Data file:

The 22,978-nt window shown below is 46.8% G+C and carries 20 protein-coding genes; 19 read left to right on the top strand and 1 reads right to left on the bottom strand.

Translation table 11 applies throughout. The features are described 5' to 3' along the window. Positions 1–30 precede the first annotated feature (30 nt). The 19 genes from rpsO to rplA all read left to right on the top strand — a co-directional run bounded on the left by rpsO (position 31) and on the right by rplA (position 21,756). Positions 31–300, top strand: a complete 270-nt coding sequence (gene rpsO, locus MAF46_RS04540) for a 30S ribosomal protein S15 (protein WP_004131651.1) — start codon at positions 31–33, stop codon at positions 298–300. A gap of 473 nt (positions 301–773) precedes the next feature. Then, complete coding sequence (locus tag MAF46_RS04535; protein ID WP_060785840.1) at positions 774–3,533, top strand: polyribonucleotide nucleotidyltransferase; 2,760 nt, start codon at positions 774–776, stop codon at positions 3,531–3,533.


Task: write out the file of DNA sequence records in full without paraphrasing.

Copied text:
The 22,978-nt window shown below is 46.8% G+C and carries 20 protein-coding genes; 19 read left to right on the top strand and 1 reads right to left on the bottom strand.

Translation table 11 applies throughout. The features are described 5' to 3' along the window. Positions 1–30 precede the first annotated feature (30 nt). The 19 genes from rpsO to rplA all read left to right on the top strand — a co-directional run bounded on the left by rpsO (position 31) and on the right by rplA (position 21,756). Positions 31–300, top strand: a complete 270-nt coding sequence (gene rpsO, locus MAF46_RS04540) for a 30S ribosomal protein S15 (protein WP_004131651.1) — start codon at positions 31–33, stop codon at positions 298–300. A gap of 473 nt (positions 301–773) precedes the next feature. Then, complete coding sequence (locus tag MAF46_RS04535; protein ID WP_060785840.1) at positions 774–3,533, top strand: polyribonucleotide nucleotidyltransferase; 2,760 nt, start codon at positions 774–776, stop codon at positions 3,531–3,533.